The Town of Hagersville (southwest of Hamilton, Ontario) will always be associated with the 17-day tire fire that occurred there in 1990. You would get no argument from anyone if you were to state that stockpiling tires in fields is the worst method of managing them, and recycling the best, where economically feasible. However, there is significant debate over other methods, namely their use as a fuel.
Canada produces approximately 26 million scrap tires annually. Of that number, less than 13 per cent are shipped for burning as tire-derived fuel (TDF). The remainder is recycled into various products or shredded for other purposes.
Of Canada’s processed scrap tires, 33 per cent is molded into manufactured products, 24 per cent is “crumbed” (i.e., pre-processed for recycling), 17 per cent is shredded, 13 per cent is used as TDF and 11 per cent is die cut into manufactured products. The remaining 2 per cent is bailed for as raw material for recycling.
By contrast, 2003 U.S. statistics reveal that the 44.7 per cent of the 233 million scrap tires generated in that county are used as TDF, mainly in the manufacture of cement. The next biggest use of scrap tires in the U.S. is civil engineering (i.e., road construction) at 19.4 per cent. After that, ground rubber (i.e., sports surfaces) at 9.7 per cent and landfilling (9.3 per cent) were fourth and five on the list. In 2003, the use of tires in electric arc furnaces (for the production of high-carbon steel) only made up 0.2 per cent of the 233 million scrap tires generated that year; however, that is expected to expand.
Interestingly, U.S. statistics indicate that the third largest use of scrap tires falls into the “unknown” category. In 2003, it was not known where 22 million scrap tires (9.7 per cent of the total) ended up. Tire swings, perhaps? In Ontario, similarly, between five and 15 per cent of scrap tires generated annually are unaccounted for and are considered either stockpiled or landfilled.
The cement industry has long called for the use of tires for energy. It argues that use of TDF lessens the need for other fuels (i.e., coal) and cuts overall greenhouse gas emissions. Also, a cement plant using TDF is more competitive because scrap tires are less costly than fossil fuel.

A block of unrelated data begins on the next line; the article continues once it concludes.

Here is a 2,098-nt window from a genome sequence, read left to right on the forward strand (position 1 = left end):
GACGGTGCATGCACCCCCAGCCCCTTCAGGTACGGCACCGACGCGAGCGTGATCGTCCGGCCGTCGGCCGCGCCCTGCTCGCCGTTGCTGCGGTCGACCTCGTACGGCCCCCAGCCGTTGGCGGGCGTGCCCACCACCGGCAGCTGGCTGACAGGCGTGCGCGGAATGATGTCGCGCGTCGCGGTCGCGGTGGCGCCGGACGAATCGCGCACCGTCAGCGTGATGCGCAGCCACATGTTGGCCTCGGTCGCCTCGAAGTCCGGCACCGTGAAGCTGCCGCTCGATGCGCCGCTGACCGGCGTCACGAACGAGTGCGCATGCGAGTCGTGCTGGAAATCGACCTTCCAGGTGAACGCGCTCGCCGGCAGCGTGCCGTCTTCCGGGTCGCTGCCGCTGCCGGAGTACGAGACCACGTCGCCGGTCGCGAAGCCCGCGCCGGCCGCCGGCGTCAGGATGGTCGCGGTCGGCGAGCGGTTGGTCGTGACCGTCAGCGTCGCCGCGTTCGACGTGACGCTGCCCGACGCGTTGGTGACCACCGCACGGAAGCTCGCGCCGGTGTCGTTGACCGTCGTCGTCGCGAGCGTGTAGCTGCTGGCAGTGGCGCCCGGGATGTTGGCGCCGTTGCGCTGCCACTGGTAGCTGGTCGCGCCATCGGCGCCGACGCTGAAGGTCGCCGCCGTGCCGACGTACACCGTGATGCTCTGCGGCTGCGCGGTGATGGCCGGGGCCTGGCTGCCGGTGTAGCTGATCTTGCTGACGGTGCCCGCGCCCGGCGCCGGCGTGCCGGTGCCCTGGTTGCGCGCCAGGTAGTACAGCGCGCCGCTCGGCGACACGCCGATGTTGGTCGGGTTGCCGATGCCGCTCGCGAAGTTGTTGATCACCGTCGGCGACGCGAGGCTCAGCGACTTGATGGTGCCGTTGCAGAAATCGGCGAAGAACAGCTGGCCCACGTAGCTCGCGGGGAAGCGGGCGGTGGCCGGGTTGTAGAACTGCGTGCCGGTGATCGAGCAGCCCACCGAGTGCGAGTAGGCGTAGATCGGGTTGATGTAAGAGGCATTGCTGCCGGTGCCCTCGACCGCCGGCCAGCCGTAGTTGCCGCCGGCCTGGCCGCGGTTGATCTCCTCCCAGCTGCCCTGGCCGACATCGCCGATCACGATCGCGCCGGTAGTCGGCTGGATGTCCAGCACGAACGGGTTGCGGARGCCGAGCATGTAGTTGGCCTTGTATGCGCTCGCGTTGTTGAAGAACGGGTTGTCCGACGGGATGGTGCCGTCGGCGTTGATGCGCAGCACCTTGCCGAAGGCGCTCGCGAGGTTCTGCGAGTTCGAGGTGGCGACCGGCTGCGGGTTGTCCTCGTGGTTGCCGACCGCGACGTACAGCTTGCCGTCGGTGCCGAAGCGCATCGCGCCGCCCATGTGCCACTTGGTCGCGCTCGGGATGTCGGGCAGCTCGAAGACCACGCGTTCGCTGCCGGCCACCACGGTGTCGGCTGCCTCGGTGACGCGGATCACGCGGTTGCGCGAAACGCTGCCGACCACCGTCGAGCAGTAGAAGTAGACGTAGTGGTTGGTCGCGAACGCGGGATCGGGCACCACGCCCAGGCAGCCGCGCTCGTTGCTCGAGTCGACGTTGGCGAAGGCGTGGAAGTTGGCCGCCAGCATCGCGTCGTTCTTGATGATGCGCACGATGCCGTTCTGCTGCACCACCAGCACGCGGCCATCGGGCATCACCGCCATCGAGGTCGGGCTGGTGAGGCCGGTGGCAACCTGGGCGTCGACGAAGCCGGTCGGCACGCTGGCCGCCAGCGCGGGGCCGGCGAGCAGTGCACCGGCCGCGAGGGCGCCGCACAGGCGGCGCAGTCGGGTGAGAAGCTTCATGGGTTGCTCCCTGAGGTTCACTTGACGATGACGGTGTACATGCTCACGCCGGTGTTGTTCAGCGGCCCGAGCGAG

In Canada, three cement manufactures (one in Quebec and two in B.C.) and one specialty paper manufacture (located in B.C.) currently burn tires. In Ontario, only one cement kiln is permitted to use TDF (Essroc Italcementi Group, in Picton, Ontario) but as of yet does not do so. A recent product stewardship proposal in Ontario to manage tires was ultimately sent back to the drawing board because it would have encouraged tire burning, something that’s prohibited under the Waste Diversion Act.
All Canada’s provinces except Ontario have tire stewardship programs; many manage the funds collected from “environmental levies” placed on tires to fund reprocessing.
In the Maritimes, Tire Recycling Atlantic Canada Corporation (TRACC) operates three facilities. The main products are animal mats, parts for the auto after-market, and manhole collars and risers. In Prince Edward Island, the Island Waste Management Corporation (a government-run entity) collects and processes all scrap tires.
There are three major processors in British Columbia and six in Manitoba. In Saskatchewan, several recycling companies process approximately 1.2 million passenger tire equivalents (PTE) annually. A program pays a transportation incentive for the transport of scrap tires from the generating site to the nearest eligible processor.
The Alberta Recycling Management Authority (ARMA) manages that province’s scrap-tire program. ARMA has been criticized for collecting excessive fees and allegedly sending many shredded tires for use as alternative daily cover in landfills. (See Up Front section in last edition, pages 6 and 7.)
Quebec has 18 processors and Ontario has several more.
U.S and Canada
Why is there such a discrepancy in the percentage of scrap tires used as fuel in U.S. compared to Canada? For starters, several Canadian provinces have banned outright the burning of tires.
For example, in Nova Scotia there is a ban on the landfilling or incineration of used tires. The only processing facility in the province receives the used tires collected through the province’s stewardship program and receives funds for processing.
Over 40 cement kilns in the U.S. have been using TDF as a substitute for coal for the past 20 years. Independent, third-party research has consistently demonstrated that cement kilns have continuously met and exceeded the emissions standards in all jurisdictions where is used, so the issue is not one of emissions so much as the assumed lifecycle benefits of reprocessing the tires.
Canada’s current aversion to the use of scrap tires as fuel in cement kilns needs to be reconsidered, at least for that portion of used tires that can’t be economically recycled or reused. Now is a good time to revisit the policy mix, in light of the energy crunch that has gripped North America.
Ideally, stewardship programs should allow scrap tires to become a commodity traded on an open market. Cement manufacturers, re-use industries and others would purchase used tires as needed. The environment would be protected through legislation and enforcement of kilns equipped with the most modern pollution control technology, and consumers could even receive money for their used tires instead paying a tire tax.
John Nicholson is a management consultant with Environmental Business Consultants based in Toronto, Ontario. E-mail John at email@example.com